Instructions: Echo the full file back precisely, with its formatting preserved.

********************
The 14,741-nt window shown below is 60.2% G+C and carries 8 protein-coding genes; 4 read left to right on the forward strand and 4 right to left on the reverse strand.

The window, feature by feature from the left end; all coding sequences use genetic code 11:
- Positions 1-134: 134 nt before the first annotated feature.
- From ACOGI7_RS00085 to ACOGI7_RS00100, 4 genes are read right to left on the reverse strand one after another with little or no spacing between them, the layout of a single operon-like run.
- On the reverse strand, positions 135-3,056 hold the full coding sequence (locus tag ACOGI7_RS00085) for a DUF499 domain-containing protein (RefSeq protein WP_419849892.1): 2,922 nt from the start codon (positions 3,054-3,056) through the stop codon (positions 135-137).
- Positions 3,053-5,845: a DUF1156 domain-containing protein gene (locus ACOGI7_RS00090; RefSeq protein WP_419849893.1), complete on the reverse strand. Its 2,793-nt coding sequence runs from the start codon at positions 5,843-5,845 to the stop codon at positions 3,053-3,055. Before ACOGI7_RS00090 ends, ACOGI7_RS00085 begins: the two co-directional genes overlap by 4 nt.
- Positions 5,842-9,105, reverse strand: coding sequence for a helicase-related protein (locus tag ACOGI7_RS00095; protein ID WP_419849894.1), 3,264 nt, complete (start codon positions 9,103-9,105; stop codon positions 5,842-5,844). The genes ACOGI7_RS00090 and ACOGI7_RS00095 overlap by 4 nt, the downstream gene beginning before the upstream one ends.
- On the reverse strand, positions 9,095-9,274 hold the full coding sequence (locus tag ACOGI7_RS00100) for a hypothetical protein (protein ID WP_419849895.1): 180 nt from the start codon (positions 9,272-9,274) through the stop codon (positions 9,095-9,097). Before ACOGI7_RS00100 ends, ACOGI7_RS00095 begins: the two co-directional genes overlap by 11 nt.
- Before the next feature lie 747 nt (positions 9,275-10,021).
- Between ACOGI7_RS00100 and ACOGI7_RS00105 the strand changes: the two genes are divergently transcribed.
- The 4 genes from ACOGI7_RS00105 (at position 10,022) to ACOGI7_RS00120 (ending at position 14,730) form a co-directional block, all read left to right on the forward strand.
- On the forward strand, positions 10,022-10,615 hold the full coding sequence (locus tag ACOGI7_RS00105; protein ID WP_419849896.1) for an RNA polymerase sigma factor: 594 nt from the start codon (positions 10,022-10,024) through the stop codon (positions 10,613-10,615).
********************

The 14,741-nt window shown below is 60.2% G+C and carries 8 protein-coding genes; 4 read left to right on the forward strand and 4 right to left on the reverse strand.

The window, feature by feature from the left end; all coding sequences use genetic code 11:
- Positions 1-134: 134 nt before the first annotated feature.
- From ACOGI7_RS00085 to ACOGI7_RS00100, 4 genes are read right to left on the reverse strand one after another with little or no spacing between them, the layout of a single operon-like run.
- On the reverse strand, positions 135-3,056 hold the full coding sequence (locus tag ACOGI7_RS00085) for a DUF499 domain-containing protein (RefSeq protein WP_419849892.1): 2,922 nt from the start codon (positions 3,054-3,056) through the stop codon (positions 135-137).
- Positions 3,053-5,845: a DUF1156 domain-containing protein gene (locus ACOGI7_RS00090; RefSeq protein WP_419849893.1), complete on the reverse strand. Its 2,793-nt coding sequence runs from the start codon at positions 5,843-5,845 to the stop codon at positions 3,053-3,055. Before ACOGI7_RS00090 ends, ACOGI7_RS00085 begins: the two co-directional genes overlap by 4 nt.
- Positions 5,842-9,105, reverse strand: coding sequence for a helicase-related protein (locus tag ACOGI7_RS00095; protein ID WP_419849894.1), 3,264 nt, complete (start codon positions 9,103-9,105; stop codon positions 5,842-5,844). The genes ACOGI7_RS00090 and ACOGI7_RS00095 overlap by 4 nt, the downstream gene beginning before the upstream one ends.
- On the reverse strand, positions 9,095-9,274 hold the full coding sequence (locus tag ACOGI7_RS00100) for a hypothetical protein (protein ID WP_419849895.1): 180 nt from the start codon (positions 9,272-9,274) through the stop codon (positions 9,095-9,097). Before ACOGI7_RS00100 ends, ACOGI7_RS00095 begins: the two co-directional genes overlap by 11 nt.
- Before the next feature lie 747 nt (positions 9,275-10,021).
- Between ACOGI7_RS00100 and ACOGI7_RS00105 the strand changes: the two genes are divergently transcribed.
- The 4 genes from ACOGI7_RS00105 (at position 10,022) to ACOGI7_RS00120 (ending at position 14,730) form a co-directional block, all read left to right on the forward strand.
- On the forward strand, positions 10,022-10,615 hold the full coding sequence (locus tag ACOGI7_RS00105; protein ID WP_419849896.1) for an RNA polymerase sigma factor: 594 nt from the start codon (positions 10,022-10,024) through the stop codon (positions 10,613-10,615).